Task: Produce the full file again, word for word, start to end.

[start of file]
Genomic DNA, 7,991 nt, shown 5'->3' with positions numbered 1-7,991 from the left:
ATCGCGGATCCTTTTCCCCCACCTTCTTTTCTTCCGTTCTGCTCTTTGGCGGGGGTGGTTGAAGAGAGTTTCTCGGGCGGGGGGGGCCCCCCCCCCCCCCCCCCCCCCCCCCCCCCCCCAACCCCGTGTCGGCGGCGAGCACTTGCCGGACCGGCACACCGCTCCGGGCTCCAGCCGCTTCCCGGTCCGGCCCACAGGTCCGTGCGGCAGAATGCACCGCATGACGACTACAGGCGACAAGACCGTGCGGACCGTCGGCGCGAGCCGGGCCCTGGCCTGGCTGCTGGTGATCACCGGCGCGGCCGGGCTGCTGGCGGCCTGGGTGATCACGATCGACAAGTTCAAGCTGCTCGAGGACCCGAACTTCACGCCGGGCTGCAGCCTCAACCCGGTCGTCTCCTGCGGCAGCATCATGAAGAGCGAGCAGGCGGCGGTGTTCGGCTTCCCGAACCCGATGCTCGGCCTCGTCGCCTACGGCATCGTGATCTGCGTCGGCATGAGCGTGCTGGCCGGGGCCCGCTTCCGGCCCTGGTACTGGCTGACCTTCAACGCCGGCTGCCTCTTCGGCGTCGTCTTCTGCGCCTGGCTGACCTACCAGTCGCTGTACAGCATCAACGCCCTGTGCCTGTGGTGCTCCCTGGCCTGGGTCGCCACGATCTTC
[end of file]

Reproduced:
Genomic DNA, 7,991 nt, shown 5'->3' with positions numbered 1-7,991 from the left:
ATCGCGGATCCTTTTCCCCCACCTTCTTTTCTTCCGTTCTGCTCTTTGGCGGGGGTGGTTGAAGAGAGTTTCTCGGGCGGGGGGGGCCCCCCCCCCCCCCCCCCCCCCCCCCCCCCCCCAACCCCGTGTCGGCGGCGAGCACTTGCCGGACCGGCACACCGCTCCGGGCTCCAGCCGCTTCCCGGTCCGGCCCACAGGTCCGTGCGGCAGAATGCACCGCATGACGACTACAGGCGACAAGACCGTGCGGACCGTCGGCGCGAGCCGGGCCCTGGCCTGGCTGCTGGTGATCACCGGCGCGGCCGGGCTGCTGGCGGCCTGGGTGATCACGATCGACAAGTTCAAGCTGCTCGAGGACCCGAACTTCACGCCGGGCTGCAGCCTCAACCCGGTCGTCTCCTGCGGCAGCATCATGAAGAGCGAGCAGGCGGCGGTGTTCGGCTTCCCGAACCCGATGCTCGGCCTCGTCGCCTACGGCATCGTGATCTGCGTCGGCATGAGCGTGCTGGCCGGGGCCCGCTTCCGGCCCTGGTACTGGCTGACCTTCAACGCCGGCTGCCTCTTCGGCGTCGTCTTCTGCGCCTGGCTGACCTACCAGTCGCTGTACAGCATCAACGCCCTGTGCCTGTGGTGCTCCCTGGCCTGGGTCGCCACGATCTTC